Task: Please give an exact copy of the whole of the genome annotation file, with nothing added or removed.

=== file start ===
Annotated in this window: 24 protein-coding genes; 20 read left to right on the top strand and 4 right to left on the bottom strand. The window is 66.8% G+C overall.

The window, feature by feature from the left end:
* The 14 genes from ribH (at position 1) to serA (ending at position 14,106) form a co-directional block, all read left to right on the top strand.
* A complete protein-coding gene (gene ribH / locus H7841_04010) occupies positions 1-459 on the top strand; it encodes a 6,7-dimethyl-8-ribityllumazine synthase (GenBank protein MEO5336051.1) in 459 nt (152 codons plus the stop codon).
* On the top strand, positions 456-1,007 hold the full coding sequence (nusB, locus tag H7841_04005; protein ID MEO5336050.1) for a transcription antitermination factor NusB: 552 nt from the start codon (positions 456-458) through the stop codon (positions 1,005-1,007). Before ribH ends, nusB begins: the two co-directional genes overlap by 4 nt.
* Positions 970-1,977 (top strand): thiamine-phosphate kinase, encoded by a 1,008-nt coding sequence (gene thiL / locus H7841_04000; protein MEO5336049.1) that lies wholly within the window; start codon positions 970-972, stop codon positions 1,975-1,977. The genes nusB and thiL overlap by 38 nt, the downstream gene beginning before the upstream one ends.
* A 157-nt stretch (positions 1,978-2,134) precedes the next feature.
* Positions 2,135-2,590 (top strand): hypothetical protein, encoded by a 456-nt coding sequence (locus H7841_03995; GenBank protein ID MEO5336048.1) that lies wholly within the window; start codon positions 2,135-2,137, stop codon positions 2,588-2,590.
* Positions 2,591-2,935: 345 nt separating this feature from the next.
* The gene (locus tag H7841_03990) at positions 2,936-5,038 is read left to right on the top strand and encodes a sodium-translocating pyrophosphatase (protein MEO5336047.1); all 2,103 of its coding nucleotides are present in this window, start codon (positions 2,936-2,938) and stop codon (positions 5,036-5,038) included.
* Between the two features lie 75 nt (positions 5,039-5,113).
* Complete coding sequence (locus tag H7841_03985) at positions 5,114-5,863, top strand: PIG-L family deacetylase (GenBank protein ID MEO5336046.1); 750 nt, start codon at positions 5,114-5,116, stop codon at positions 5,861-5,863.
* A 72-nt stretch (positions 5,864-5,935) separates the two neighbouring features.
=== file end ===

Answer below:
Annotated in this window: 24 protein-coding genes; 20 read left to right on the top strand and 4 right to left on the bottom strand. The window is 66.8% G+C overall.

The window, feature by feature from the left end:
* The 14 genes from ribH (at position 1) to serA (ending at position 14,106) form a co-directional block, all read left to right on the top strand.
* A complete protein-coding gene (gene ribH / locus H7841_04010) occupies positions 1-459 on the top strand; it encodes a 6,7-dimethyl-8-ribityllumazine synthase (GenBank protein MEO5336051.1) in 459 nt (152 codons plus the stop codon).
* On the top strand, positions 456-1,007 hold the full coding sequence (nusB, locus tag H7841_04005; protein ID MEO5336050.1) for a transcription antitermination factor NusB: 552 nt from the start codon (positions 456-458) through the stop codon (positions 1,005-1,007). Before ribH ends, nusB begins: the two co-directional genes overlap by 4 nt.
* Positions 970-1,977 (top strand): thiamine-phosphate kinase, encoded by a 1,008-nt coding sequence (gene thiL / locus H7841_04000; protein MEO5336049.1) that lies wholly within the window; start codon positions 970-972, stop codon positions 1,975-1,977. The genes nusB and thiL overlap by 38 nt, the downstream gene beginning before the upstream one ends.
* A 157-nt stretch (positions 1,978-2,134) precedes the next feature.
* Positions 2,135-2,590 (top strand): hypothetical protein, encoded by a 456-nt coding sequence (locus H7841_03995; GenBank protein ID MEO5336048.1) that lies wholly within the window; start codon positions 2,135-2,137, stop codon positions 2,588-2,590.
* Positions 2,591-2,935: 345 nt separating this feature from the next.
* The gene (locus tag H7841_03990) at positions 2,936-5,038 is read left to right on the top strand and encodes a sodium-translocating pyrophosphatase (protein MEO5336047.1); all 2,103 of its coding nucleotides are present in this window, start codon (positions 2,936-2,938) and stop codon (positions 5,036-5,038) included.
* Between the two features lie 75 nt (positions 5,039-5,113).
* Complete coding sequence (locus tag H7841_03985) at positions 5,114-5,863, top strand: PIG-L family deacetylase (GenBank protein ID MEO5336046.1); 750 nt, start codon at positions 5,114-5,116, stop codon at positions 5,861-5,863.
* A 72-nt stretch (positions 5,864-5,935) separates the two neighbouring features.